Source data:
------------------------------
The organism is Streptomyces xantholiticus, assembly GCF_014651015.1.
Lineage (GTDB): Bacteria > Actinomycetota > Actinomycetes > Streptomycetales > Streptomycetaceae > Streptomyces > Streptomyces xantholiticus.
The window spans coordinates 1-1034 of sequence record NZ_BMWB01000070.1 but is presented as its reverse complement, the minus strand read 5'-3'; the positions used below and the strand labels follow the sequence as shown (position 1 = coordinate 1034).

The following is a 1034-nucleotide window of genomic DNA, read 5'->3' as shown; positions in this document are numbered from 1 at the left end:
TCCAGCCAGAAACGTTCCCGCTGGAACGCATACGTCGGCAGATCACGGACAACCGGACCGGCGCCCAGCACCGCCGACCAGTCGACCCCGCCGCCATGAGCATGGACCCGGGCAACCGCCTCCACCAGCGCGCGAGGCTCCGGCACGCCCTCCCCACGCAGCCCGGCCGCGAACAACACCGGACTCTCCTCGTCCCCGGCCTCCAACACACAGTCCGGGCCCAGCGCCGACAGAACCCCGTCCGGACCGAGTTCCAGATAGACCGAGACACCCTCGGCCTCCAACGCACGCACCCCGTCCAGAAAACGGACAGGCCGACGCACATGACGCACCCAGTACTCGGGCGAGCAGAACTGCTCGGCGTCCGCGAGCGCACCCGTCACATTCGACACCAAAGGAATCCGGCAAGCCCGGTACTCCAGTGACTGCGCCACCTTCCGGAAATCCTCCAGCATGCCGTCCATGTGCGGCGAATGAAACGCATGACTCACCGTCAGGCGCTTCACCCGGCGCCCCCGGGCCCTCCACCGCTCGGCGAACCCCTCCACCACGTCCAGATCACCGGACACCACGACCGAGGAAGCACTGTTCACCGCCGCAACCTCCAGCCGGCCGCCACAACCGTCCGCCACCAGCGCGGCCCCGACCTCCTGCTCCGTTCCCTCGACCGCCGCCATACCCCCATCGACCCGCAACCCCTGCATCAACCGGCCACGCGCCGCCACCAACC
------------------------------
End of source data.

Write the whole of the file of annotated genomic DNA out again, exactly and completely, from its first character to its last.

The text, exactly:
The organism is Streptomyces xantholiticus, assembly GCF_014651015.1.
Lineage (GTDB): Bacteria > Actinomycetota > Actinomycetes > Streptomycetales > Streptomycetaceae > Streptomyces > Streptomyces xantholiticus.
The window spans coordinates 1-1034 of sequence record NZ_BMWB01000070.1 but is presented as its reverse complement, the minus strand read 5'-3'; the positions used below and the strand labels follow the sequence as shown (position 1 = coordinate 1034).

The following is a 1034-nucleotide window of genomic DNA, read 5'->3' as shown; positions in this document are numbered from 1 at the left end:
TCCAGCCAGAAACGTTCCCGCTGGAACGCATACGTCGGCAGATCACGGACAACCGGACCGGCGCCCAGCACCGCCGACCAGTCGACCCCGCCGCCATGAGCATGGACCCGGGCAACCGCCTCCACCAGCGCGCGAGGCTCCGGCACGCCCTCCCCACGCAGCCCGGCCGCGAACAACACCGGACTCTCCTCGTCCCCGGCCTCCAACACACAGTCCGGGCCCAGCGCCGACAGAACCCCGTCCGGACCGAGTTCCAGATAGACCGAGACACCCTCGGCCTCCAACGCACGCACCCCGTCCAGAAAACGGACAGGCCGACGCACATGACGCACCCAGTACTCGGGCGAGCAGAACTGCTCGGCGTCCGCGAGCGCACCCGTCACATTCGACACCAAAGGAATCCGGCAAGCCCGGTACTCCAGTGACTGCGCCACCTTCCGGAAATCCTCCAGCATGCCGTCCATGTGCGGCGAATGAAACGCATGACTCACCGTCAGGCGCTTCACCCGGCGCCCCCGGGCCCTCCACCGCTCGGCGAACCCCTCCACCACGTCCAGATCACCGGACACCACGACCGAGGAAGCACTGTTCACCGCCGCAACCTCCAGCCGGCCGCCACAACCGTCCGCCACCAGCGCGGCCCCGACCTCCTGCTCCGTTCCCTCGACCGCCGCCATACCCCCATCGACCCGCAACCCCTGCATCAACCGGCCACGCGCCGCCACCAACC